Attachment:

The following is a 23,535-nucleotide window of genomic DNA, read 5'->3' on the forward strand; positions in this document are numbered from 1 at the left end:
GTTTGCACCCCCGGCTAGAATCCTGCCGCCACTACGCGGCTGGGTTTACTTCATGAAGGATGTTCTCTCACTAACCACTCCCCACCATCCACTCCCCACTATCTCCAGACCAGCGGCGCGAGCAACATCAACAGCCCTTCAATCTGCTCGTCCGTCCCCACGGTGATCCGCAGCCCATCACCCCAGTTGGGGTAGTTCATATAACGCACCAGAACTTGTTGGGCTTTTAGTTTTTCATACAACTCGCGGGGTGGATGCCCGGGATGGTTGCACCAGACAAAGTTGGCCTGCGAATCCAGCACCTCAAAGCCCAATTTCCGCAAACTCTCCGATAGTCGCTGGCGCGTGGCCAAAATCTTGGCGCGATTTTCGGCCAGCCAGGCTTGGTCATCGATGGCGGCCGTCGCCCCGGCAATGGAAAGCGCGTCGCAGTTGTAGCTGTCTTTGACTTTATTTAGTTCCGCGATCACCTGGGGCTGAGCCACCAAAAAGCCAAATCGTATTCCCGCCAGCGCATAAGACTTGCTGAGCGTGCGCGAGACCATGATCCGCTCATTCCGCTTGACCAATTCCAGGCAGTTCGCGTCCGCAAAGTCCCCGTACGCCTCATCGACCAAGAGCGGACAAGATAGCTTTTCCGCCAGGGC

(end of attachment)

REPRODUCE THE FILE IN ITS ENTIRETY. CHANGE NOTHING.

The following is a 23,535-nucleotide window of genomic DNA, read 5'->3' on the forward strand; positions in this document are numbered from 1 at the left end:
GTTTGCACCCCCGGCTAGAATCCTGCCGCCACTACGCGGCTGGGTTTACTTCATGAAGGATGTTCTCTCACTAACCACTCCCCACCATCCACTCCCCACTATCTCCAGACCAGCGGCGCGAGCAACATCAACAGCCCTTCAATCTGCTCGTCCGTCCCCACGGTGATCCGCAGCCCATCACCCCAGTTGGGGTAGTTCATATAACGCACCAGAACTTGTTGGGCTTTTAGTTTTTCATACAACTCGCGGGGTGGATGCCCGGGATGGTTGCACCAGACAAAGTTGGCCTGCGAATCCAGCACCTCAAAGCCCAATTTCCGCAAACTCTCCGATAGTCGCTGGCGCGTGGCCAAAATCTTGGCGCGATTTTCGGCCAGCCAGGCTTGGTCATCGATGGCGGCCGTCGCCCCGGCAATGGAAAGCGCGTCGCAGTTGTAGCTGTCTTTGACTTTATTTAGTTCCGCGATCACCTGGGGCTGAGCCACCAAAAAGCCAAATCGTATTCCCGCCAGCGCATAAGACTTGCTGAGCGTGCGCGAGACCATGATCCGCTCATTCCGCTTGACCAATTCCAGGCAGTTCGCGTCCGCAAAGTCCCCGTACGCCTCATCGACCAAGAGCGGACAAGATAGCTTTTCCGCCAGGGC